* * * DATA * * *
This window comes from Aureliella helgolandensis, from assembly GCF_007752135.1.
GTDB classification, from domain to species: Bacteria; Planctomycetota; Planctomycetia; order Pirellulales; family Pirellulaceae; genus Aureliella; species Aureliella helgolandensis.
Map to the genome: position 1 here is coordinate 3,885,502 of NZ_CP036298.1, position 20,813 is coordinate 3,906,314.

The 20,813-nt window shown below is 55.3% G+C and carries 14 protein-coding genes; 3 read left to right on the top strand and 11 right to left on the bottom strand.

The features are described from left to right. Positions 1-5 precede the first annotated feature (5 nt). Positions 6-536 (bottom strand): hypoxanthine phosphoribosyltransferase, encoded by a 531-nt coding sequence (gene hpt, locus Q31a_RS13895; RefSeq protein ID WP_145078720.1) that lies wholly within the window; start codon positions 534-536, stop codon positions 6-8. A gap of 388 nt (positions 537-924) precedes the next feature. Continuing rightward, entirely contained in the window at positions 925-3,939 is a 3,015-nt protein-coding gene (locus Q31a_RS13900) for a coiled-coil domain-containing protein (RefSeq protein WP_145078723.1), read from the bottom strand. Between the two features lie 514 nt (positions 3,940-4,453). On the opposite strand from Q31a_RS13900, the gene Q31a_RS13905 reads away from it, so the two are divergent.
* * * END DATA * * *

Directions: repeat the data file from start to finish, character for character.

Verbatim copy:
This window comes from Aureliella helgolandensis, from assembly GCF_007752135.1.
GTDB classification, from domain to species: Bacteria; Planctomycetota; Planctomycetia; order Pirellulales; family Pirellulaceae; genus Aureliella; species Aureliella helgolandensis.
Map to the genome: position 1 here is coordinate 3,885,502 of NZ_CP036298.1, position 20,813 is coordinate 3,906,314.

The 20,813-nt window shown below is 55.3% G+C and carries 14 protein-coding genes; 3 read left to right on the top strand and 11 right to left on the bottom strand.

The features are described from left to right. Positions 1-5 precede the first annotated feature (5 nt). Positions 6-536 (bottom strand): hypoxanthine phosphoribosyltransferase, encoded by a 531-nt coding sequence (gene hpt, locus Q31a_RS13895; RefSeq protein ID WP_145078720.1) that lies wholly within the window; start codon positions 534-536, stop codon positions 6-8. A gap of 388 nt (positions 537-924) precedes the next feature. Continuing rightward, entirely contained in the window at positions 925-3,939 is a 3,015-nt protein-coding gene (locus Q31a_RS13900) for a coiled-coil domain-containing protein (RefSeq protein WP_145078723.1), read from the bottom strand. Between the two features lie 514 nt (positions 3,940-4,453). On the opposite strand from Q31a_RS13900, the gene Q31a_RS13905 reads away from it, so the two are divergent.